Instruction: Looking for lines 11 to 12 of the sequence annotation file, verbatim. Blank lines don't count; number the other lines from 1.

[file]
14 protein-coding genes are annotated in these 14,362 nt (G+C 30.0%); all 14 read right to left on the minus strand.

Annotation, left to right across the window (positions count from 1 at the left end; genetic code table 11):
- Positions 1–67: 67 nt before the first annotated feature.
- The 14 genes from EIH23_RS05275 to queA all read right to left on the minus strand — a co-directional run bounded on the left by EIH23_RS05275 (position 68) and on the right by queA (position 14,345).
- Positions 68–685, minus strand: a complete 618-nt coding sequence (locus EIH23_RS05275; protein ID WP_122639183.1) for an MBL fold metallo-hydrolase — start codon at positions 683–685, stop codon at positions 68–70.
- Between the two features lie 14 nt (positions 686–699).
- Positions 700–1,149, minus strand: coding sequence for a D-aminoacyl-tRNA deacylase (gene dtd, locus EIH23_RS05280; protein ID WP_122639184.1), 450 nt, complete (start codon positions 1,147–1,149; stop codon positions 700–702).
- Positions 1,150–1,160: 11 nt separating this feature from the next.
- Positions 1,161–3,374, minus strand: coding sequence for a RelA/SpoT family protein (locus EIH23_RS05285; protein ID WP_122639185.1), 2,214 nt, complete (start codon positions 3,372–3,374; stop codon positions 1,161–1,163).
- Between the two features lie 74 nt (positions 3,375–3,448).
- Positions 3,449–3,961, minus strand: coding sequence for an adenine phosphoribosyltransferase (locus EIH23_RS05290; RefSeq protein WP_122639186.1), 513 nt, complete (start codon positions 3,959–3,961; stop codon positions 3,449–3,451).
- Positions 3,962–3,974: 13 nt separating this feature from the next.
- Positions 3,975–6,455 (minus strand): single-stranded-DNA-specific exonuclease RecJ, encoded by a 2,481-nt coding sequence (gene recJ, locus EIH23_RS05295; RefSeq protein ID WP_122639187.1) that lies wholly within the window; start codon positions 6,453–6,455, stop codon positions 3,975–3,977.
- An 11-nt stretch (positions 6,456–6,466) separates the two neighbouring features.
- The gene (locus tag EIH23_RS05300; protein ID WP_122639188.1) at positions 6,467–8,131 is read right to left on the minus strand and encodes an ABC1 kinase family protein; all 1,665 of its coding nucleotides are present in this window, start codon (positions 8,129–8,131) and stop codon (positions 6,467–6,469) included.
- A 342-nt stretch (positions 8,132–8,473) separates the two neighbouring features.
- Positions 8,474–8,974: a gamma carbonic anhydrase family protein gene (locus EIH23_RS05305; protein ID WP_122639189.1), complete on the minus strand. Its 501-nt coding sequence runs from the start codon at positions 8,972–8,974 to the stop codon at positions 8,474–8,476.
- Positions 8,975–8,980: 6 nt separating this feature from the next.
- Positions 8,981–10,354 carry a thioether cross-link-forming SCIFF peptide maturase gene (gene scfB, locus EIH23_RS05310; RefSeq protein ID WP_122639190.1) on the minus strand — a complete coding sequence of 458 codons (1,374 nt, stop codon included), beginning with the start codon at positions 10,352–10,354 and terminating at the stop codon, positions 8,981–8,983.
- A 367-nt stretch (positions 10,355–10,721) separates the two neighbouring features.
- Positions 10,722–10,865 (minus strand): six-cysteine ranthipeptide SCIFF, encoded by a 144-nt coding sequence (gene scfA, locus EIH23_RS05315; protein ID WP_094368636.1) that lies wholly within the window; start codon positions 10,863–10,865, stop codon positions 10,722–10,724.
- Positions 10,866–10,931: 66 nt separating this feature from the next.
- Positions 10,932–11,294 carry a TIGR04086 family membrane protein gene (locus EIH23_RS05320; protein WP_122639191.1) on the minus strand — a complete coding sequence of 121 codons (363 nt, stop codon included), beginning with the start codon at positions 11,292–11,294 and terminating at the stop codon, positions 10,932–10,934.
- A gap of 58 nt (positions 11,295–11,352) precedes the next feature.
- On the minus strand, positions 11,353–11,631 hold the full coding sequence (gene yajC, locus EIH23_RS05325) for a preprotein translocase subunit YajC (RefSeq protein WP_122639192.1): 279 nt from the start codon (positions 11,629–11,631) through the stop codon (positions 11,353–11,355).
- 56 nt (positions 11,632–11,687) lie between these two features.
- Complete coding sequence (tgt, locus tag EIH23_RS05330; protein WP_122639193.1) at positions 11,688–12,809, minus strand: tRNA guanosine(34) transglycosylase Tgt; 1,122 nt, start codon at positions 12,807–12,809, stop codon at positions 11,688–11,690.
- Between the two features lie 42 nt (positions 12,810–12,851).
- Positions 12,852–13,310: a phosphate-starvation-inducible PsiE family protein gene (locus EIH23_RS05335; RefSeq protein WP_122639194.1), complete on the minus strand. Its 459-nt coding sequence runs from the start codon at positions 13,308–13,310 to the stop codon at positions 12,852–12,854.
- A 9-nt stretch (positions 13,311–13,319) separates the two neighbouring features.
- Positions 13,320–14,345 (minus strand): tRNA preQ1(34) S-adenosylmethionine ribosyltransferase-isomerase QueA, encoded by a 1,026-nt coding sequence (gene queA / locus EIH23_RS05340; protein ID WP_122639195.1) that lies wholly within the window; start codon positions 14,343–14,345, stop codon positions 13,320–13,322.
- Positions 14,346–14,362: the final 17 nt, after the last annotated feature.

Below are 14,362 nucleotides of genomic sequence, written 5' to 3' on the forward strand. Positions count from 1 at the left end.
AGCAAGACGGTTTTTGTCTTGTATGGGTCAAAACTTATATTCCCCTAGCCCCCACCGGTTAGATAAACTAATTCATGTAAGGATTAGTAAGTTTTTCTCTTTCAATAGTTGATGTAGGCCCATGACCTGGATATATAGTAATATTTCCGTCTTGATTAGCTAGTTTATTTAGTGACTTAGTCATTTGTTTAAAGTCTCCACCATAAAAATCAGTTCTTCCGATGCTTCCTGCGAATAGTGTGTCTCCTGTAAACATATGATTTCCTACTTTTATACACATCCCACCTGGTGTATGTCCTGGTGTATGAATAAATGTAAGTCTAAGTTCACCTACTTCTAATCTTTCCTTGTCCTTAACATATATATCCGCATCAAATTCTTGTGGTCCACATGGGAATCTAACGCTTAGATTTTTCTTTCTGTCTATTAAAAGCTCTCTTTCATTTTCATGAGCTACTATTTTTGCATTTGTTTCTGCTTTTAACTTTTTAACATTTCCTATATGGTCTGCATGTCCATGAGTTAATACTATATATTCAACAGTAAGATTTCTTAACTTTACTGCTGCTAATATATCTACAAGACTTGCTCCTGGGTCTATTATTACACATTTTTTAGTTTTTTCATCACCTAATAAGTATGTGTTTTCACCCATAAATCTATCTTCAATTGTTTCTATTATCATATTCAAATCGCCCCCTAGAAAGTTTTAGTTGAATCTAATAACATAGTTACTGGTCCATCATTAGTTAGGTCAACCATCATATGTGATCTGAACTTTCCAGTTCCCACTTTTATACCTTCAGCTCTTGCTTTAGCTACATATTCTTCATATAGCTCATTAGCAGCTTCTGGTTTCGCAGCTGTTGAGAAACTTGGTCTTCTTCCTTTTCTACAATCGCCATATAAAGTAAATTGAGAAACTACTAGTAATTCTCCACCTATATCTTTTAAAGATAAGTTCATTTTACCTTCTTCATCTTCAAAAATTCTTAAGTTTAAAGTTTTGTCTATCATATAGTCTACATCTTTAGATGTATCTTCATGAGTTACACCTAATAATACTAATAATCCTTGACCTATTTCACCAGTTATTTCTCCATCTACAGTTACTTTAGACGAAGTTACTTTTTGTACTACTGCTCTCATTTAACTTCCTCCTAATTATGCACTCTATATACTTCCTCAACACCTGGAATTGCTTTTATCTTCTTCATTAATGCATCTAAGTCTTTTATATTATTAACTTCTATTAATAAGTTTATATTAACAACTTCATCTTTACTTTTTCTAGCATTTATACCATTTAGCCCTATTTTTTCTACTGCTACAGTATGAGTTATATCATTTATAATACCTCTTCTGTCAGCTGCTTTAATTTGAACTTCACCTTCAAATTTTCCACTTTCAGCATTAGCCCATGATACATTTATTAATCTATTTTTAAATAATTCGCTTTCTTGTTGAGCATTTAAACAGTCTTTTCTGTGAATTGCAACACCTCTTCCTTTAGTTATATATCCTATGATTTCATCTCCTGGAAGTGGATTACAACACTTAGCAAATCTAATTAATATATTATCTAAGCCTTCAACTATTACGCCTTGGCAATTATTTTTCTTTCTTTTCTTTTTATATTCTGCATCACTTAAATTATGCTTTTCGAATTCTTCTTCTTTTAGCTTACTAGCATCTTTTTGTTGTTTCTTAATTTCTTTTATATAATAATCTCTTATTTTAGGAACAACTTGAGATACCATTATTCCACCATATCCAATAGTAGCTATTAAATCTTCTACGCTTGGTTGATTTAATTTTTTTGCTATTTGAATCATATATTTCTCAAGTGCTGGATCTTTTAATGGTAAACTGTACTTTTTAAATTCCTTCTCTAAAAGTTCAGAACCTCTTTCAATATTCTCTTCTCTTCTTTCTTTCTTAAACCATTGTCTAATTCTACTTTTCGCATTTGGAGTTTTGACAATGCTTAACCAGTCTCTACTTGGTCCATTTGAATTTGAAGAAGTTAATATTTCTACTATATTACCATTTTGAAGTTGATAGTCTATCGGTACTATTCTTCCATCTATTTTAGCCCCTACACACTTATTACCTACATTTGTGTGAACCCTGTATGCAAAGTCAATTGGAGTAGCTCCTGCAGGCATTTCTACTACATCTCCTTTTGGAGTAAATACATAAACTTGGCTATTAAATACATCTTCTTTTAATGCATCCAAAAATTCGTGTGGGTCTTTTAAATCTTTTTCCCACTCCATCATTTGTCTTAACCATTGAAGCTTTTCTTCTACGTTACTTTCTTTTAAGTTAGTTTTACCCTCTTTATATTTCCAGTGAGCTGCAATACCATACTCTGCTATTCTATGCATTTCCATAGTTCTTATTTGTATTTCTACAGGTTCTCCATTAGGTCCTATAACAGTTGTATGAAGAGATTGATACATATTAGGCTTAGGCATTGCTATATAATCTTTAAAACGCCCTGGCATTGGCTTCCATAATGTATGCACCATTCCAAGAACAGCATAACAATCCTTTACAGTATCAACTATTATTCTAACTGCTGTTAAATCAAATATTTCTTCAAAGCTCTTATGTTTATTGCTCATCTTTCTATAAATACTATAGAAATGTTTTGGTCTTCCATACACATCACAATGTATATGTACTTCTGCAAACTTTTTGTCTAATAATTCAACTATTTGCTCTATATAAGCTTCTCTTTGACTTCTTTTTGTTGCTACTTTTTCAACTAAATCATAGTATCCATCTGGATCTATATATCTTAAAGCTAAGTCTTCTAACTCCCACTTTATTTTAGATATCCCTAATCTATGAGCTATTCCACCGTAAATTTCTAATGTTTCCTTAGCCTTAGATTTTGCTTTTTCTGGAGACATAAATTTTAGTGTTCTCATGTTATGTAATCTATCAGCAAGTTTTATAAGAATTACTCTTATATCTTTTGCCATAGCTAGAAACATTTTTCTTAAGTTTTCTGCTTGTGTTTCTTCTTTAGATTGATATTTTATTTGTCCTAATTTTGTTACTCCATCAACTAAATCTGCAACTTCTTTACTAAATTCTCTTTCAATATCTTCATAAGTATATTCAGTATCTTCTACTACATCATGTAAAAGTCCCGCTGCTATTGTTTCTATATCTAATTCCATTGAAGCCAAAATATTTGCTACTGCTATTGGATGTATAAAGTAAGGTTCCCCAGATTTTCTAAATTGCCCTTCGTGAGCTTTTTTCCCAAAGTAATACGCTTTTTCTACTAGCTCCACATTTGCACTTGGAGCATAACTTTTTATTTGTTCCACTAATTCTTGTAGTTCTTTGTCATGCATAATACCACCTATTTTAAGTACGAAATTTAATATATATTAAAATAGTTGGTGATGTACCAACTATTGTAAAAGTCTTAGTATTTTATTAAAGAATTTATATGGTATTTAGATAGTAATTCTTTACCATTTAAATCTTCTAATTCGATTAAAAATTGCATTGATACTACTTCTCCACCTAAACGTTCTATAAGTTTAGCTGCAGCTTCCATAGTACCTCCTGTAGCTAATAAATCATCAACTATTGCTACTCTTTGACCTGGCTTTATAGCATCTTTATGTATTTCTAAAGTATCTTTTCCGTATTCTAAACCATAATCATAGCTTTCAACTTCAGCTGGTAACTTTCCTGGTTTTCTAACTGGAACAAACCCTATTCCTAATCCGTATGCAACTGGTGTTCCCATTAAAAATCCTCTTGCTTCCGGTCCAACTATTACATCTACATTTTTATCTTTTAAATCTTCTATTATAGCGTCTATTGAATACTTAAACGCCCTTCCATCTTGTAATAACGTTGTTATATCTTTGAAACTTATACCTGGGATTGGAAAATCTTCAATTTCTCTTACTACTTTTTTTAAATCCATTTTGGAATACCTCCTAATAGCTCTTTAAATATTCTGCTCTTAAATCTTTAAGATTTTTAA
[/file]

- Positions 3,449–3,961, minus strand: coding sequence for an adenine phosphoribosyltransferase (locus EIH23_RS05290; RefSeq protein WP_122639186.1), 513 nt, complete (start codon positions 3,959–3,961; stop codon positions 3,449–3,451).
- Positions 3,962–3,974: 13 nt separating this feature from the next.